University of Baltimore Law Review


Technical standards, which enable products manufactured by different vendors to work together, form the basis of the modem technological infrastructure. Yet an obscure provision of the U.S. Copyright Act, enacted to allow authors and composers to profit from the later success of their works, now threatens to disrupt this critical technological ecosystem. Enacted in 1976, Section 203 of the Copyright Act permits the author of a copyrighted work to revoke any copyright license or assignment between thirty-five and forty years after the grant was made. For grants made in 1978, the first year to which Section 203 applies, terminations could first be made in 2013, and in the music and publishing industries such terminations, and the concomitant litigation, have already begun.

Technical standards are also treated as copyrightable works, and arguably the provisions of Section 203 apply to them. Numerous standards published in 1978 are still in use, and each year the number of standards potentially subject to Section 203 termination will grow. But unlike the composers and authors whom Section 203 was intended to protect, contributors to technical standards are usually engineers employed by large corporations, research institutions, or government agencies who make such contributions without additional compensation. Standards are thus unburdened by the copyright royalty obligations that characterize musical compositions, books, and other works of authorship. The termination of customary royalty-free copyright licenses granted by contributors to standards organizations or their heirs could thus have a significant disruptive effect on the standardization process and impose a substantial new cost on industries that are standards-dependent (a cost most likely to be passed through to consumers).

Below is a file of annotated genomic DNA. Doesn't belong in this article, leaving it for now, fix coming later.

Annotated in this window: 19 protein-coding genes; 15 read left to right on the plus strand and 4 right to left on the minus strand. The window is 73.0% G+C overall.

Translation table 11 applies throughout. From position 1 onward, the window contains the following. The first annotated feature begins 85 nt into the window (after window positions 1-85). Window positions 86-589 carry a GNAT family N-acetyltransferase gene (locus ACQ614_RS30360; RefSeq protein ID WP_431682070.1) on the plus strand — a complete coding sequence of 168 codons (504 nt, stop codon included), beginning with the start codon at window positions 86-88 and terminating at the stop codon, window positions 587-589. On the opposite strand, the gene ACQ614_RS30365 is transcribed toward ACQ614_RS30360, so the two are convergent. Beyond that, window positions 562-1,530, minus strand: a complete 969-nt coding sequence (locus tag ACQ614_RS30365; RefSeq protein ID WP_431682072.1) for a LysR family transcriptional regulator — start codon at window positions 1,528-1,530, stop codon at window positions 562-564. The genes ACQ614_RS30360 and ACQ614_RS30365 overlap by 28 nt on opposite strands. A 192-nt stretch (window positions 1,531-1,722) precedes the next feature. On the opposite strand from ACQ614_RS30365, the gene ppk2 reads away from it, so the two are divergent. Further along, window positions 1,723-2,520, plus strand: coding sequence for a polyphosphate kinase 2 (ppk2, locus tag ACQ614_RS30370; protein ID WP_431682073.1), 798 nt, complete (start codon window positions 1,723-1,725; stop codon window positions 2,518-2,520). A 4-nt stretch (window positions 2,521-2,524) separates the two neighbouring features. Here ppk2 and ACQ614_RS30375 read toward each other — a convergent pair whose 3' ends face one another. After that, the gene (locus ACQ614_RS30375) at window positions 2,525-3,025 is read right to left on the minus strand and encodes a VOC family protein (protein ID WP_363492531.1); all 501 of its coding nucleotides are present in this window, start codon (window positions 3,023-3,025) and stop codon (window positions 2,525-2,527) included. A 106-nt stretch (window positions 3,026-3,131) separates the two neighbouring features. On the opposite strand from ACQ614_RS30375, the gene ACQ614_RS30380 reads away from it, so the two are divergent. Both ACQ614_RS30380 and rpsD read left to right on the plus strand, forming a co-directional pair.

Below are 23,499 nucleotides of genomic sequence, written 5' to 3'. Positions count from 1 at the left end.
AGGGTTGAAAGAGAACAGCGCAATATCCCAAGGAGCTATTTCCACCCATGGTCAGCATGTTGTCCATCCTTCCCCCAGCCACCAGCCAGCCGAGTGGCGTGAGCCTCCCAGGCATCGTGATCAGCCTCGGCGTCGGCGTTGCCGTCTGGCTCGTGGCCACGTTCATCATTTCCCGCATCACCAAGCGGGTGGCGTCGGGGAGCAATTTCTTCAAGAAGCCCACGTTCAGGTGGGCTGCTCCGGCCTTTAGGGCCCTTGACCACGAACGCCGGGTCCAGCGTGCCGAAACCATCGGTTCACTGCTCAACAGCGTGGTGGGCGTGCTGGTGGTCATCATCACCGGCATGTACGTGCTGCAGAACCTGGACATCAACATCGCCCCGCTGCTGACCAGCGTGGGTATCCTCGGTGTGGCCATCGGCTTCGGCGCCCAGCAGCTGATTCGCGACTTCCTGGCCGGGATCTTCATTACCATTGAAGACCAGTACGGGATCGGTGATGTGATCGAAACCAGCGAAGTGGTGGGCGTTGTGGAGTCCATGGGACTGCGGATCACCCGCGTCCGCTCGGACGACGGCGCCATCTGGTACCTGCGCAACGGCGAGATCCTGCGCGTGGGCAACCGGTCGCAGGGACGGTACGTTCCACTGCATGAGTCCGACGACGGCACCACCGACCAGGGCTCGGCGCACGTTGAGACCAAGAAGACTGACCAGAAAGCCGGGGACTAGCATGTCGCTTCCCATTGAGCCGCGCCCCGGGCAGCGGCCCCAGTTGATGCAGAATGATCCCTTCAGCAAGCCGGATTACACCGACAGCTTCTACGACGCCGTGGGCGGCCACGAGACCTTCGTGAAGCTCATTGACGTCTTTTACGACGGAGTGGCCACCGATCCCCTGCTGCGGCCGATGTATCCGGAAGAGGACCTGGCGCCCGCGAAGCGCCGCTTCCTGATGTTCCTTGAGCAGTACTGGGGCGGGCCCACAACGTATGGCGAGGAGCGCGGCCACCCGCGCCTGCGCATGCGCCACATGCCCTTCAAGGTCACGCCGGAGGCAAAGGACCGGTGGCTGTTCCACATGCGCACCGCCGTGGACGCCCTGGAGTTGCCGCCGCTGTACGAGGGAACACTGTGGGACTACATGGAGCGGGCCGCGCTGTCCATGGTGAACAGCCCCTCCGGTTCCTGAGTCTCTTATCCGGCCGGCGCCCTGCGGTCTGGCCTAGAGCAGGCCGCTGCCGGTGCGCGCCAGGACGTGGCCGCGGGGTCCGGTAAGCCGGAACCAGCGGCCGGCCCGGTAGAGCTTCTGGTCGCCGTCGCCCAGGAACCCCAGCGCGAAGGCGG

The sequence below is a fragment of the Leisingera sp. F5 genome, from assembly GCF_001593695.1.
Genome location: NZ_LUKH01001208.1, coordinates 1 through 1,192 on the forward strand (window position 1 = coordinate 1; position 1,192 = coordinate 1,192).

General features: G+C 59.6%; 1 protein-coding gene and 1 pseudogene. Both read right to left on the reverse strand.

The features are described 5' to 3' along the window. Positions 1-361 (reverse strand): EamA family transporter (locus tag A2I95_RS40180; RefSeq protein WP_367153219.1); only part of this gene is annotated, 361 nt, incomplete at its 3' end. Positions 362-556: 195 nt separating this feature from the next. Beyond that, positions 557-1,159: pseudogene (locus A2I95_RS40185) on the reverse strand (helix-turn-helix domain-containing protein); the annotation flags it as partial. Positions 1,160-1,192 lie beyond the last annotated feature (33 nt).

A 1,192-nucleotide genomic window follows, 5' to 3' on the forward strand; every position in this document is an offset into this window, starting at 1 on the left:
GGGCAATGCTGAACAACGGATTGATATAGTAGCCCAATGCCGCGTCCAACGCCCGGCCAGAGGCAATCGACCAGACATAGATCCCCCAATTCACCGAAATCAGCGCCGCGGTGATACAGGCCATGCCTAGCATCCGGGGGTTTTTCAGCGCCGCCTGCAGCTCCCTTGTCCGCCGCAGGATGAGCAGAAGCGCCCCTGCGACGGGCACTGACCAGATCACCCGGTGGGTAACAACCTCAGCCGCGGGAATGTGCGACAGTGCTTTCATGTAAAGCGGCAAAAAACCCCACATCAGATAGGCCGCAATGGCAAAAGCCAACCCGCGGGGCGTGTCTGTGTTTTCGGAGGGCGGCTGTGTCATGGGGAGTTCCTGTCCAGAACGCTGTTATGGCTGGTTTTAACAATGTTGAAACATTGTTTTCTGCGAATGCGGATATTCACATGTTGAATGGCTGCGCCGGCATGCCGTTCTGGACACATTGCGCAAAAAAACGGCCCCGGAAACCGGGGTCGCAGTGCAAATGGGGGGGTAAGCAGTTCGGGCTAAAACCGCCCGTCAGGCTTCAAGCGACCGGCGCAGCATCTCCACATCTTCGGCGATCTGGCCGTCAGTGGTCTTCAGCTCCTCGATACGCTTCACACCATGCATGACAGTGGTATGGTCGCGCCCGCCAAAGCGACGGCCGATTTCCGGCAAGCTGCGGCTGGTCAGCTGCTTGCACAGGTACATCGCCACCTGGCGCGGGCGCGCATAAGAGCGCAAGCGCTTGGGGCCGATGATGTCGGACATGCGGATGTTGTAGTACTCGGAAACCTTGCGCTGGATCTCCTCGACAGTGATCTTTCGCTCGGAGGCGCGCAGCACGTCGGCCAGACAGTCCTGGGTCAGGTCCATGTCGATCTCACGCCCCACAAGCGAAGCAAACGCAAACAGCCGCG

The application of Section 203 to technical standards, however, is not straightforward. This article, for the first time, assesses Section 203 in terms of its applicability to technical standards documents. In particular, it analyzes considerations of joint authorship, works-made-for-hire, and derivative works under Section 203 to an area that was clearly not contemplated by Congress when it enacted the statute. We conclude that, although Section 203 is theoretically applicable to technical standards, several statutory obstacles would impede the wholesale termination of standards-related license grants. Nevertheless, in order to avoid costly and time-consuming litigation, we recommend that Congress or the courts explicitly acknowledge the inapplicability of Section 203 to technical standards.



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